HOUSE OF REPRESENTATIVES : Loosening of Hatch Act Restrictions

The House sent President Clinton a bill (HR 20) softening the 1939 Hatch Act to allow 3 million U.S. civil servants and postal workers to engage in most areas of partisan politics on their owntime. Some 85,000 other employees, mostly in law enforcement, will remain "hatched."

Supporter Andrew Jacobs Jr. (D-Ind.) said: "Right now, federal employees are second-class citizens, not fully participating in the system by which we make our final choices in this country."

Opponent Frank R. Wolf (R-Va.) said: "This bill will politicize the federal work force" and subject some workers to on-the-job reprisal. "And I believe we will see a scandal coming very soon...."

The vote was 339 for and 85 against. A yes vote was to loosen the Hatch Act.

How They Voted

Rep. Cox (R): Nay

Rep. Dornan (R): Nay

Rep. Kim (R): Yea

Rep. Packard (R): Nay

Rep. Rohrabacher (R): Nay

Rep. Royce (R): Nay

Funding for Interstate Commerce Commission

The House defeated an amendment to abolish the Interstate Commerce Commission by eliminating its $45-million budget from a 1994 appropriations bill (HR 2750). Established in 1887, the ICCis the oldest independent regulatory agency. The amendment sought to transfer its essential regulatory functions over surface transportation to the Department of Transportation. Sponsor Gary A. Condit (D-Ceres) said: "Let's take a step today toward reinventing government. If we can't take this tiny step, we're going to have a hard time taking the steps that we need to take to really reinvent government."

Opponent Al Swift (D-Wash.) said the amendment would "make the regulation of surface transportation a high-speed game of chicken" because it failed to specify what would replace the ICC.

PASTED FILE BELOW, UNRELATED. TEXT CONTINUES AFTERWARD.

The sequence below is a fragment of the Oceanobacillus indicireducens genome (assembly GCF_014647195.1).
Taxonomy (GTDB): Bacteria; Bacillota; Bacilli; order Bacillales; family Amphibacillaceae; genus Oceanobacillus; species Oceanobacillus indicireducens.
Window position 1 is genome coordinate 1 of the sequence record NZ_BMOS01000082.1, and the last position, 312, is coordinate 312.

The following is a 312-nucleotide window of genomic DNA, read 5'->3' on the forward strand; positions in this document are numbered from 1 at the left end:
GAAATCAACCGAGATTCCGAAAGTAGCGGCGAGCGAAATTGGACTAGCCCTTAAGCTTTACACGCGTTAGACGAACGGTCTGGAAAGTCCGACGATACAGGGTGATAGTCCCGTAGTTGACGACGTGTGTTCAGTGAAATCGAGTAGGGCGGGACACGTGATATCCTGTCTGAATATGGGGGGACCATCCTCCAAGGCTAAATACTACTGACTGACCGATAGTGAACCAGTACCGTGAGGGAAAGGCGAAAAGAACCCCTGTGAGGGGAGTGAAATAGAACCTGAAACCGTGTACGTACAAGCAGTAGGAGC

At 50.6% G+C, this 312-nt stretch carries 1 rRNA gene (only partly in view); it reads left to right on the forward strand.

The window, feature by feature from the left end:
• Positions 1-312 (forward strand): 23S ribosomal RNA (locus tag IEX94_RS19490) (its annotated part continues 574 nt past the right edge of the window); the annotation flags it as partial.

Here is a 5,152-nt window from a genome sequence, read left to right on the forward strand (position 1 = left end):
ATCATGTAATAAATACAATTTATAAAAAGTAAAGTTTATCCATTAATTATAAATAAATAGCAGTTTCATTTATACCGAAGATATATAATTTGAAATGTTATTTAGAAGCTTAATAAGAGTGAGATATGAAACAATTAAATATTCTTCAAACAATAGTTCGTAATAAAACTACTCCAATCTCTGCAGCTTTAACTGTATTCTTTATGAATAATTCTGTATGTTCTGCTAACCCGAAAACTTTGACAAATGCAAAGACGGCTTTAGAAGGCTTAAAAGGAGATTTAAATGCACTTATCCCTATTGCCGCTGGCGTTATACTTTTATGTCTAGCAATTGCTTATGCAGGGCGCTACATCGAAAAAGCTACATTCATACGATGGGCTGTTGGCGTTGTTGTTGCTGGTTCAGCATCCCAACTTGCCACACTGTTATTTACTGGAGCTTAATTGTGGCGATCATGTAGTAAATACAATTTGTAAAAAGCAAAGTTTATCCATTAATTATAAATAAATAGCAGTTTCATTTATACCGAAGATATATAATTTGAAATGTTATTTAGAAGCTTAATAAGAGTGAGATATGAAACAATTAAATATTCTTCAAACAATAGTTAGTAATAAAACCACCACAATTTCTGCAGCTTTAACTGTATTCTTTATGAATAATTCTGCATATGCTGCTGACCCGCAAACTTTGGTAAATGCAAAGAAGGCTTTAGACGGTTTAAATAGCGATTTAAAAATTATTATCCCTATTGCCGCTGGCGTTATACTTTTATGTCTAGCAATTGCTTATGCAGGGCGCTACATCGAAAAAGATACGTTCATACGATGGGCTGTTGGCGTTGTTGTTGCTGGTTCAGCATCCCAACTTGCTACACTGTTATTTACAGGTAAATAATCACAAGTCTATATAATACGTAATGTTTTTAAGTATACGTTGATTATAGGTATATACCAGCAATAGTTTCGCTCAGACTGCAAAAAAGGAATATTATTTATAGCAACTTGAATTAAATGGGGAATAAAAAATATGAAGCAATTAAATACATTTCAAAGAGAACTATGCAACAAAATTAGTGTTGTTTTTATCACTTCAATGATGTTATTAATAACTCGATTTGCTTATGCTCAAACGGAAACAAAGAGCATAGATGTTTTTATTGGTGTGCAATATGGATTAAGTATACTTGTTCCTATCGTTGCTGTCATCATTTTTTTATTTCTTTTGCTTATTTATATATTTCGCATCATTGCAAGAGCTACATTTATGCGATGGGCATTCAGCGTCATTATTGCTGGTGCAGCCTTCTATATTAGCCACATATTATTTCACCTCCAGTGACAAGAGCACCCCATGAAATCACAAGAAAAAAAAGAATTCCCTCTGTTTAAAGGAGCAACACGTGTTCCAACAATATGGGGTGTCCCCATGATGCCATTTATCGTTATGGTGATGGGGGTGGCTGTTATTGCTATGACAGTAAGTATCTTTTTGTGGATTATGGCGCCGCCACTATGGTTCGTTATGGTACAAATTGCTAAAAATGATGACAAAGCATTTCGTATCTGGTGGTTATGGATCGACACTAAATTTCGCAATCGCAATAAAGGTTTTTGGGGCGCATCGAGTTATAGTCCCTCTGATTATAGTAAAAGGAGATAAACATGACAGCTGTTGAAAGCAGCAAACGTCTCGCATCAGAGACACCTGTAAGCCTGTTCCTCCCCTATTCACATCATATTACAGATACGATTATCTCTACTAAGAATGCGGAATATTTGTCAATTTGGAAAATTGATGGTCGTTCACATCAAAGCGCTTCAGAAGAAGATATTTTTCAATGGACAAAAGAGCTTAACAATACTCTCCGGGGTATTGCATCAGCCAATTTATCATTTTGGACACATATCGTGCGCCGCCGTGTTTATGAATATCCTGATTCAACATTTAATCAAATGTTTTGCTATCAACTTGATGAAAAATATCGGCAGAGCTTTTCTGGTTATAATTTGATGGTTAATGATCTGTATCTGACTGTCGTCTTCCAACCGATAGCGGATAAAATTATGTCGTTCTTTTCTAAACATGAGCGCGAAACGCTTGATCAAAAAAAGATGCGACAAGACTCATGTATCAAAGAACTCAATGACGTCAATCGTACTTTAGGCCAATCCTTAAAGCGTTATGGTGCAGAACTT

The vote was 207 for and 222 against. A yes vote was to abolish the Interstate Commerce Commission.

How They Voted

Rep. Cox (R): Yea

Rep. Dornan (R): Yea

Rep. Kim (R): Nay

Rep. Packard (R): Yea

Rep. Rohrabacher (R): Yea

Rep. Royce (R): Yea

Attempt to Cut Amtrak Subsidy

The House rejected, 84 to 337, an amendment to strip HR 2750 (above) of its $331-million annual operating subsidy for Amtrak, the rail passenger agency that is partly supported by taxpayers.The amendment sought to force Amtrak into the private sector.

Sponsor Joel Hefley (R-Colo.) said: "The purpose of the amendment is to begin to put Amtrak back on the track to privatization and, hopefully, profitability."

Opponent James A. Traficant Jr. (D-Ohio) said the amendment "would kill all rail passenger service in our country," particularly harming smaller communities.

A yes vote was to eliminate the Amtrak subsidy.

How They Voted

Rep. Cox (R): Yea

Rep. Dornan (R): Yea

Rep. Kim (R): Yea

Rep. Packard (R): Yea

Rep. Rohrabacher (R): Yea

Rep. Royce (R): Yea

Source: Roll Call Report Syndicate

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